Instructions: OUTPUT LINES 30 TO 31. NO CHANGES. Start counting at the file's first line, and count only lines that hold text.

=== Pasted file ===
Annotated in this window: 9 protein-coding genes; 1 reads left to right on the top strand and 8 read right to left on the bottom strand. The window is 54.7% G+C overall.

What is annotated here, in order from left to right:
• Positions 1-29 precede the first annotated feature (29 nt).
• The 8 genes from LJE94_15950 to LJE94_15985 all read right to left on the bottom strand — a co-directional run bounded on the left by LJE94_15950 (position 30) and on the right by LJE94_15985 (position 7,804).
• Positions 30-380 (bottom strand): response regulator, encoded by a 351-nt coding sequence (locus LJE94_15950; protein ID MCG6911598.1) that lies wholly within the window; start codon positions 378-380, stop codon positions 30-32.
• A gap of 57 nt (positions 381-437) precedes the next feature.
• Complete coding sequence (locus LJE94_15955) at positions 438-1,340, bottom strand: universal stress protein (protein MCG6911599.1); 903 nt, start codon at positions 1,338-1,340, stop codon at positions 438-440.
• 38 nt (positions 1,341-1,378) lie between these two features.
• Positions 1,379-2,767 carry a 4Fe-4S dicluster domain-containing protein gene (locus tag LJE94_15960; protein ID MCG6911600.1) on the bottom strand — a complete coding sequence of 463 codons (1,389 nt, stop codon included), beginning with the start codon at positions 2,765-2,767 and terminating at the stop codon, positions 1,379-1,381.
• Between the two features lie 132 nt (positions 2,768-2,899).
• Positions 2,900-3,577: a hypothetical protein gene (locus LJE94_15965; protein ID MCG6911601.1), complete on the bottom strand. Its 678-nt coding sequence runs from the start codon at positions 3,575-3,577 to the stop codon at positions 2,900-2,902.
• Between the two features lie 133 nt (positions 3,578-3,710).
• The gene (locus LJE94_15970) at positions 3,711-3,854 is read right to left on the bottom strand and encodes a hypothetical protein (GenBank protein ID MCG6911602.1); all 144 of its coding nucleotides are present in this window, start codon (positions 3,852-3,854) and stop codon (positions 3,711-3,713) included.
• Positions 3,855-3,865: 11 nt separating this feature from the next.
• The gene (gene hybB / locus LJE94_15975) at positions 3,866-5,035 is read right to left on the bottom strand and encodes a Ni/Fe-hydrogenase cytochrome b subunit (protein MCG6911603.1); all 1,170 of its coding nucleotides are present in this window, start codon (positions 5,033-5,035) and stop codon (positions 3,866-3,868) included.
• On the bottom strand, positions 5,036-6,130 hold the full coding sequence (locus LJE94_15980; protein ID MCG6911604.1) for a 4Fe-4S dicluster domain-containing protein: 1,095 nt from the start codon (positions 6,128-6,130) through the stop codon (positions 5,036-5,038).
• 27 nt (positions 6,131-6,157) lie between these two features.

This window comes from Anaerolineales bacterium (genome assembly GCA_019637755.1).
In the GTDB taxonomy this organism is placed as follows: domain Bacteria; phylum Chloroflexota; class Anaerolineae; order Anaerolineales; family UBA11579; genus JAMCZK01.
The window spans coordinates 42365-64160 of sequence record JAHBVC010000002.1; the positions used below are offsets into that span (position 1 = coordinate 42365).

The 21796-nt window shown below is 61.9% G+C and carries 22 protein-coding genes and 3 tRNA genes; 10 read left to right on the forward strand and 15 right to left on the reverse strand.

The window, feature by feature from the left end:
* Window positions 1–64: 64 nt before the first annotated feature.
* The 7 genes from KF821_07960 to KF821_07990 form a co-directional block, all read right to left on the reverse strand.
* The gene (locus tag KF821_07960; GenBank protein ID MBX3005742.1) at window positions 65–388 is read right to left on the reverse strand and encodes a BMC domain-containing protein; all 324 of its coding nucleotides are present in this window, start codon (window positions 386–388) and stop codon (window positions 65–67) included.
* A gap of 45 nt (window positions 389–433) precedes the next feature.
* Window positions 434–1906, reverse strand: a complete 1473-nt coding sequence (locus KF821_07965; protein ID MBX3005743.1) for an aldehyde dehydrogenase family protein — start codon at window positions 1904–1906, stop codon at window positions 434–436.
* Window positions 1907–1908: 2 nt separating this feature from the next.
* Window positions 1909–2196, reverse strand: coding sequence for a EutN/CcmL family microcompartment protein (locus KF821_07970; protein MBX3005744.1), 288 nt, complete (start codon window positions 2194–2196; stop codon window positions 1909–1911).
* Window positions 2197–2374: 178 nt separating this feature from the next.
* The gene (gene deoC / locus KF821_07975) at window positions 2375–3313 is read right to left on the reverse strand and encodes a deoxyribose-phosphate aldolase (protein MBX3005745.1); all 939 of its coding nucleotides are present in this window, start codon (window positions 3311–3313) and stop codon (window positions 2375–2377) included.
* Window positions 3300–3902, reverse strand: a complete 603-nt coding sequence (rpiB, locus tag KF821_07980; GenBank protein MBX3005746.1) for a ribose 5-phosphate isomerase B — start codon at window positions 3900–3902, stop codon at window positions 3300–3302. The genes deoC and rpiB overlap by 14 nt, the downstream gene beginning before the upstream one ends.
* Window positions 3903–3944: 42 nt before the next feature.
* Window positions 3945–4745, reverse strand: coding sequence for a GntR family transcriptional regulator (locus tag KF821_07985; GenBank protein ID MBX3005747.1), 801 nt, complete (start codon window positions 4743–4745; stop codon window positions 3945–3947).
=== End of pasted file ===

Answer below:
* Window positions 2197–2374: 178 nt separating this feature from the next.
* The gene (gene deoC / locus KF821_07975) at window positions 2375–3313 is read right to left on the reverse strand and encodes a deoxyribose-phosphate aldolase (protein MBX3005745.1); all 939 of its coding nucleotides are present in this window, start codon (window positions 3311–3313) and stop codon (window positions 2375–2377) included.